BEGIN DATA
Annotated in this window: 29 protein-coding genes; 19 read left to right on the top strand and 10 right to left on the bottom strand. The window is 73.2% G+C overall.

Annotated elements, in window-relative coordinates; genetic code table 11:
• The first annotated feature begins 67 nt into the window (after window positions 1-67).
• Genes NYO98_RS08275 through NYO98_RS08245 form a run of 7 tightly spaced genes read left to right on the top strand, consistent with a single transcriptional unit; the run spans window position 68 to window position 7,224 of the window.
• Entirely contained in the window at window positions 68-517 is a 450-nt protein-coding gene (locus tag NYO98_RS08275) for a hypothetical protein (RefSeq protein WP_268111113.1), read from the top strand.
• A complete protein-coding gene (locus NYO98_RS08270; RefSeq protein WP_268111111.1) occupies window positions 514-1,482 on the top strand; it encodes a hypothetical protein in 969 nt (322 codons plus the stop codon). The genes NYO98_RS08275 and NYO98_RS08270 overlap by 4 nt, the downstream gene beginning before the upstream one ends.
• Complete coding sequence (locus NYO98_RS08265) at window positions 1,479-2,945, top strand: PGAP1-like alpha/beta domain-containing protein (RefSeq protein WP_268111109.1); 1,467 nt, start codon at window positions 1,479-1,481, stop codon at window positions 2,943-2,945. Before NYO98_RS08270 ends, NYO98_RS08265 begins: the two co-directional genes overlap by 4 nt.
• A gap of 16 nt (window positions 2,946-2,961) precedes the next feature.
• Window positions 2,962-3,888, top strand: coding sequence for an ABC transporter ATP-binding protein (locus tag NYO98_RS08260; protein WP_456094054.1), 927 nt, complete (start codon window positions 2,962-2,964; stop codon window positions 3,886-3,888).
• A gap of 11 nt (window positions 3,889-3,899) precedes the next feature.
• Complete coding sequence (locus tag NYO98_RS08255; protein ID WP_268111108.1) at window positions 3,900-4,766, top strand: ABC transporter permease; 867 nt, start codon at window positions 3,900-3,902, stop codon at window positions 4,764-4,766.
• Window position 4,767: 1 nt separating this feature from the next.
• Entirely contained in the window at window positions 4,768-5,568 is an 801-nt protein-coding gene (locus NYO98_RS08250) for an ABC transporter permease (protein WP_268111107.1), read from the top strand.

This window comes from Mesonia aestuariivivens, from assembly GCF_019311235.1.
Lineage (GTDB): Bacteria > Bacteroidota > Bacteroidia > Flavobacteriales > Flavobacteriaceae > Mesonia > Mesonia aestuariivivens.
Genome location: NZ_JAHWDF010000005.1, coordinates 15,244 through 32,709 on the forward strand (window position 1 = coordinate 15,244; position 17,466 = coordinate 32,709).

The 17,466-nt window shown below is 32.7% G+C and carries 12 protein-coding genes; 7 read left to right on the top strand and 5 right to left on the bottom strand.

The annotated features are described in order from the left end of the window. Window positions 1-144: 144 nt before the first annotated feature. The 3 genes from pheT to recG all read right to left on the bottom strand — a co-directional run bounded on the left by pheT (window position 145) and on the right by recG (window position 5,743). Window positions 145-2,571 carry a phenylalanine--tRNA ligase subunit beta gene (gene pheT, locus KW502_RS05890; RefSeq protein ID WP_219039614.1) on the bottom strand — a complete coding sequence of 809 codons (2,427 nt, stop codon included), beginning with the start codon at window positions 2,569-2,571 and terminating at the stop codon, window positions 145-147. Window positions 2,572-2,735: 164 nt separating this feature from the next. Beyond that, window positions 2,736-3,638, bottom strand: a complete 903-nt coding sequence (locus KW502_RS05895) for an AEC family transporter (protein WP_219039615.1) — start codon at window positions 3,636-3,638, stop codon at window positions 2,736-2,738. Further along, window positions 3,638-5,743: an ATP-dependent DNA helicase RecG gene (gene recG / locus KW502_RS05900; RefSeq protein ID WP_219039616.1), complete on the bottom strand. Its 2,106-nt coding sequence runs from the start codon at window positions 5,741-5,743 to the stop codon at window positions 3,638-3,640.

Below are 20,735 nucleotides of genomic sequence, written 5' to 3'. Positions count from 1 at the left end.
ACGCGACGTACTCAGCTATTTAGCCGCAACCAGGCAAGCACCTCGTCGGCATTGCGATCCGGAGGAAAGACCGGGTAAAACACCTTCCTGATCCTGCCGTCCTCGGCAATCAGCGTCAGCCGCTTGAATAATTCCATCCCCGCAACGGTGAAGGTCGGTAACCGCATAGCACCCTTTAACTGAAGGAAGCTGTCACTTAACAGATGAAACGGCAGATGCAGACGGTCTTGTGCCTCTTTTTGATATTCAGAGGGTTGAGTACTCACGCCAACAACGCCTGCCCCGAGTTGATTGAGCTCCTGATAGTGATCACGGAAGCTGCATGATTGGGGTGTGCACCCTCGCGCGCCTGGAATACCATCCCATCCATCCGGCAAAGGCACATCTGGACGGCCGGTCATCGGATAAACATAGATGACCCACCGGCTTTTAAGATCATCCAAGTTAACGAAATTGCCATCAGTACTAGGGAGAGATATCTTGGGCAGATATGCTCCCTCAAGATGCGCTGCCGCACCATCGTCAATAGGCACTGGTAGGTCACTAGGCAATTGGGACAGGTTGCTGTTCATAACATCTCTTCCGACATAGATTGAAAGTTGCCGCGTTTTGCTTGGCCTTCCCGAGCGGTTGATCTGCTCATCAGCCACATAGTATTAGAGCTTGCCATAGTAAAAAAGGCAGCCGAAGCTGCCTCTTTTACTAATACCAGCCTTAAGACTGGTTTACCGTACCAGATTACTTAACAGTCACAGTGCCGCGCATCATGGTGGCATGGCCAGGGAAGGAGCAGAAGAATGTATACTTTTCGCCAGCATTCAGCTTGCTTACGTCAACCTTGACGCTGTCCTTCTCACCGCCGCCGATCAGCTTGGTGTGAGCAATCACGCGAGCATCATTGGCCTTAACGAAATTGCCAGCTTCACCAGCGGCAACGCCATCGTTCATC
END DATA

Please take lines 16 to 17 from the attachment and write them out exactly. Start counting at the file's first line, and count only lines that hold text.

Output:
Genome location: NZ_JAHWDF010000005.1, coordinates 15,244 through 32,709 on the forward strand (window position 1 = coordinate 15,244; position 17,466 = coordinate 32,709).

The 17,466-nt window shown below is 32.7% G+C and carries 12 protein-coding genes; 7 read left to right on the top strand and 5 right to left on the bottom strand.